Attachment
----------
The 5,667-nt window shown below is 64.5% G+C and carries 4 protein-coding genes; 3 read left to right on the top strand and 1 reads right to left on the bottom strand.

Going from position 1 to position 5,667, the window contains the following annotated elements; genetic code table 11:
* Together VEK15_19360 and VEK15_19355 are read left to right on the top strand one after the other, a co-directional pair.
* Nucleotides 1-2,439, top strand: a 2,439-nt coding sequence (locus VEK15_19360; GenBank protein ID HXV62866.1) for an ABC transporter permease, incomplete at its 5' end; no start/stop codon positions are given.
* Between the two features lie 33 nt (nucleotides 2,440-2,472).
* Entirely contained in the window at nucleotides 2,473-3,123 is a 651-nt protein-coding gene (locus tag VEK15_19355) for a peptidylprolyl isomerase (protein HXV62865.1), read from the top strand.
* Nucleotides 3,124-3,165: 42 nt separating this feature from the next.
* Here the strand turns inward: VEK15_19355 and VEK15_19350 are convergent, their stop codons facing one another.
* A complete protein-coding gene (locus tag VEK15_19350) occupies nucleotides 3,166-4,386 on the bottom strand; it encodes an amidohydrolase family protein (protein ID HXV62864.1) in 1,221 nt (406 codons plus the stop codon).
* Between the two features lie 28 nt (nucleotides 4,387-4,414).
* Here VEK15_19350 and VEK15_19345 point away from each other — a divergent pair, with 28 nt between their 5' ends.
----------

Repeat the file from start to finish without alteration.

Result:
The 5,667-nt window shown below is 64.5% G+C and carries 4 protein-coding genes; 3 read left to right on the top strand and 1 reads right to left on the bottom strand.

Going from position 1 to position 5,667, the window contains the following annotated elements; genetic code table 11:
* Together VEK15_19360 and VEK15_19355 are read left to right on the top strand one after the other, a co-directional pair.
* Nucleotides 1-2,439, top strand: a 2,439-nt coding sequence (locus VEK15_19360; GenBank protein ID HXV62866.1) for an ABC transporter permease, incomplete at its 5' end; no start/stop codon positions are given.
* Between the two features lie 33 nt (nucleotides 2,440-2,472).
* Entirely contained in the window at nucleotides 2,473-3,123 is a 651-nt protein-coding gene (locus tag VEK15_19355) for a peptidylprolyl isomerase (protein HXV62865.1), read from the top strand.
* Nucleotides 3,124-3,165: 42 nt separating this feature from the next.
* Here the strand turns inward: VEK15_19355 and VEK15_19350 are convergent, their stop codons facing one another.
* A complete protein-coding gene (locus tag VEK15_19350) occupies nucleotides 3,166-4,386 on the bottom strand; it encodes an amidohydrolase family protein (protein ID HXV62864.1) in 1,221 nt (406 codons plus the stop codon).
* Between the two features lie 28 nt (nucleotides 4,387-4,414).
* Here VEK15_19350 and VEK15_19345 point away from each other — a divergent pair, with 28 nt between their 5' ends.